Peripheral Review: Razer’s ‘Sabertooth’ For Xbox 360- An Edge Over the Competition?

Razer seems to always have a newer, better, more responsive controller just behind a curtain and the latest product from their testing lab proves to be a great addition to anyone seeking a competitive edge- for a price. Titled “Sabertooth,” it iterates on the “Onza” in a few useful ways while also providing several mappable buttons for a customized playing interface for many of your gaming needs. It’s a neat controller but is it worth a buy? Find out after the jump.

The “Sabertooth” comes in a nifty little carrying case with a few essentials to get you started before you play- including a detachable cable, rubber covers, a small screwdriver and two rubber grip caps. The cable is made from thick, tough braided fiber and will hold up to the most intense abuse. The two rubber caps fit over the analogue sticks that give the sticks a little more “meat” making them feel closer to the default 360 controller. You can also detach the the two extra multi-function triggers if so desired.

Immediately upon touching the controller you’ll feel a silky smooth, soft-touch exterior that puts your hands in a state of euphoria (seriously, I love this soft-touch coating). The overall design contours perfectly to your hands and feels very natural to hold. The button layout doesn’t differ at all from vanilla Xbox controllers but Razer added a couple of mulit-function triggers on the bottom and one additional button between RB/RT and LB/LT for a total of 6 customizable loadouts. The face buttons are super responsive and nearly hair-trigger in control. If you’re fairly heavy-handed you might struggle a little adjusting to how easy it is to press them but within an hour you’ll get a feel for it. The d-pad gets a new look moving to a simpler 4 button scheme resembling those found on PS3 controllers. It’s a smart move from “Onza’s” raised simi-circular d-pad and it works just fine.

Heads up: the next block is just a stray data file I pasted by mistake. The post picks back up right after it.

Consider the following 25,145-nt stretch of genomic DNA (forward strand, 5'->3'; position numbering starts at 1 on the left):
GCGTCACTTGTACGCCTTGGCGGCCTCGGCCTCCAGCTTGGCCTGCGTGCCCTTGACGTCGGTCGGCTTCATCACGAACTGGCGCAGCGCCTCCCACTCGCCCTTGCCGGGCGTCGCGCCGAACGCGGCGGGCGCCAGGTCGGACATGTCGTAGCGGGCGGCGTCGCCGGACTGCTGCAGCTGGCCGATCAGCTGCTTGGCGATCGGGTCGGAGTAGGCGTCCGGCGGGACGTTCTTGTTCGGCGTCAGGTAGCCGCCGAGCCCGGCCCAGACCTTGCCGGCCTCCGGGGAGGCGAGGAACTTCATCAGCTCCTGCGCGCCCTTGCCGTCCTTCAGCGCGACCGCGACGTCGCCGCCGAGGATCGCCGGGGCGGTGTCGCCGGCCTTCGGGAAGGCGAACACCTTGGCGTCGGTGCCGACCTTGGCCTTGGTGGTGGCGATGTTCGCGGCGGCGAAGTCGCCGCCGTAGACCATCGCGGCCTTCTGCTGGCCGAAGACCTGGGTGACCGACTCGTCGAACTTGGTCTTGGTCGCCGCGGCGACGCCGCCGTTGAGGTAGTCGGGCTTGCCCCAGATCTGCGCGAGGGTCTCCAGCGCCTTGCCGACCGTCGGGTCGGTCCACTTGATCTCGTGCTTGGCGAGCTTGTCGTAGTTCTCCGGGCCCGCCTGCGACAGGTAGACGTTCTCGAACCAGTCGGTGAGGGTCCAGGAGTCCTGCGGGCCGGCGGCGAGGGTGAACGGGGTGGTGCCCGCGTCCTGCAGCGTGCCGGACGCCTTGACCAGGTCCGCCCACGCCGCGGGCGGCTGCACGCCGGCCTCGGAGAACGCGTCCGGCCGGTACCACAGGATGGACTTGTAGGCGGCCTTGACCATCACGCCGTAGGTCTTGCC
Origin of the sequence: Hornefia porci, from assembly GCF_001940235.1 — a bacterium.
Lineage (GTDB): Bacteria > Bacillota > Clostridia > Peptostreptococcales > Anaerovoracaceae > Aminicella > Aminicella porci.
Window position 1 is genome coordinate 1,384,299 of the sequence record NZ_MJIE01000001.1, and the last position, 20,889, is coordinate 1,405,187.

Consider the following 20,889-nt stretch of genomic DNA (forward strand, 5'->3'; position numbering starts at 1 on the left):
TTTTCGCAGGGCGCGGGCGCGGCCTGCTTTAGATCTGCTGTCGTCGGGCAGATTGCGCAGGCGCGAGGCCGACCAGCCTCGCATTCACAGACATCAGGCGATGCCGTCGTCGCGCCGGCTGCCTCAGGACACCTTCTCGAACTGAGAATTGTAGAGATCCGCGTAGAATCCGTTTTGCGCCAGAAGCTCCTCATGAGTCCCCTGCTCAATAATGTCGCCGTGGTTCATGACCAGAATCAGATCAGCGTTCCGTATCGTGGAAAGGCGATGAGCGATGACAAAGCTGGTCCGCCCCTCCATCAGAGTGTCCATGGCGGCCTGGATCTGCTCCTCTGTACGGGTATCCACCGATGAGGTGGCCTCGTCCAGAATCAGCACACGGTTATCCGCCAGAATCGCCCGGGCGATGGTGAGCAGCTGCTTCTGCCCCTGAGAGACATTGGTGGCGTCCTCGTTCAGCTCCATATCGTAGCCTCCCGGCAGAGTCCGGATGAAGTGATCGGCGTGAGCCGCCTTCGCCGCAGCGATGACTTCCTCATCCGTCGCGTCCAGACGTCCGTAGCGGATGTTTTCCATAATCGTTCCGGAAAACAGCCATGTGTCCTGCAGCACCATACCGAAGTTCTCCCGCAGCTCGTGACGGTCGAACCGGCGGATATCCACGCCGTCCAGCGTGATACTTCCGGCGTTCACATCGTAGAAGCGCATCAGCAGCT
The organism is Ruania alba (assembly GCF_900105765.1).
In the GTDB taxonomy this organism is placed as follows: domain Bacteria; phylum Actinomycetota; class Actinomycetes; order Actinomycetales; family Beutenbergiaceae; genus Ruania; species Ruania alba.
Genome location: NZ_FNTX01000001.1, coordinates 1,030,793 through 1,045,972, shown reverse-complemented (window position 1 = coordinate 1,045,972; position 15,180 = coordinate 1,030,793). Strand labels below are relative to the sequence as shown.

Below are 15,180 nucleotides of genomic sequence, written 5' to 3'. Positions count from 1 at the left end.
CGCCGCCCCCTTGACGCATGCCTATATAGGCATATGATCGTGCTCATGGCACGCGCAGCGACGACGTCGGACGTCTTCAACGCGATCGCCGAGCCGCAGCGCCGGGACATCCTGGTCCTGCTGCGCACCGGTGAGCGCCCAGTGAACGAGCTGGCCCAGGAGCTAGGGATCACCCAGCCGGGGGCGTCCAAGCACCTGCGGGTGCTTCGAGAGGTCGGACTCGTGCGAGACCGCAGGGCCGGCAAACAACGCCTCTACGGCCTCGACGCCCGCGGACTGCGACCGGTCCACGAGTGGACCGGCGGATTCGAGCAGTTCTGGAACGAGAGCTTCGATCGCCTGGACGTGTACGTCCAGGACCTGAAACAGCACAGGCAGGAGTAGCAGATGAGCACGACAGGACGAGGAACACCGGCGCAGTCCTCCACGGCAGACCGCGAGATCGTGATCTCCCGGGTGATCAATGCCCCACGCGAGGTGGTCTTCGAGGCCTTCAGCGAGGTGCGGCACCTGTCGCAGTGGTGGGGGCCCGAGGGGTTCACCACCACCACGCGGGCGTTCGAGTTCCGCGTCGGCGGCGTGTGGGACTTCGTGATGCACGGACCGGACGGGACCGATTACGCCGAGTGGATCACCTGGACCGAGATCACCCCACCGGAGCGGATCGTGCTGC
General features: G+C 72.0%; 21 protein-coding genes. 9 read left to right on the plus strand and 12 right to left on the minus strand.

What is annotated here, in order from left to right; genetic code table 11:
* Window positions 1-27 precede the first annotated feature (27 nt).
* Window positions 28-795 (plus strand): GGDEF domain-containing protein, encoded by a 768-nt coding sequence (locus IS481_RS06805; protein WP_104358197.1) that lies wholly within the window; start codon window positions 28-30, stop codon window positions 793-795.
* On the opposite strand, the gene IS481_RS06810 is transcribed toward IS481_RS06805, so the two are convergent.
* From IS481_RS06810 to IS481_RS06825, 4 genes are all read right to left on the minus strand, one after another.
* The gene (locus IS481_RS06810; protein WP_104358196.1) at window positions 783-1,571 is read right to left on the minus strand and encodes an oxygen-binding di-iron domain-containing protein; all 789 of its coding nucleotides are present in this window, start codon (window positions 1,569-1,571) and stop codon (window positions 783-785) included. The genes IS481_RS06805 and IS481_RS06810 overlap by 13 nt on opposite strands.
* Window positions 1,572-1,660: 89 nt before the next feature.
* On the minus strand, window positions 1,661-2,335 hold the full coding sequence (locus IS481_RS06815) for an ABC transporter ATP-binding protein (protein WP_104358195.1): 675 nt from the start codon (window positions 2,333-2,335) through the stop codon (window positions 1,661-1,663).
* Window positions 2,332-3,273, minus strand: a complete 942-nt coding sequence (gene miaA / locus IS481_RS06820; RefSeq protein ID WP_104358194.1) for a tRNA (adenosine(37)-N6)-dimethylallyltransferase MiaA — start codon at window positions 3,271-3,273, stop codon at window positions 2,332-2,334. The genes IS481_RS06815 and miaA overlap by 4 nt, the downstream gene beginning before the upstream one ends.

As a normal Xbox controller, the “Sabertooth” performs admirably and never let me down once but the real feature are the the 6 extra buttons. Each can be bound to a certain function. In many ways it’s useful to be able to remap the melee or sprint from L3/R3 in shooters but overall it’s not something I would probably use in my play. If you tend to play button intensive games, such as fighters and maybe some RTSs, you’re likely to get more life out the “Sabertooth.” Along with custome buttons, you can also map control schemes to one of several profiles, a neat feature if you swap between several games during play sessions. On the plus side, you can also use this controller for your PC; so perhaps you can find a place there for the “Sabertooth.”

The real barrier to casual gamers might be the somewhat steep pricetag. At $79.99 it’s markedly more expensive if you just need a second or third controller. Couple that with a feature that will probably only appeal to super serious MLG hopefuls and you might want to pass on it altogether. Still, the “Sabertooth” is a fantasic controller that feels fantastic in your hands, features ultra-responsive buttons, and makes an effort to fill a gap for gamers looking to get an edge over the competition with custom layouts. If that’s what you’re looking for in a gamepad, then here’s a superb option.

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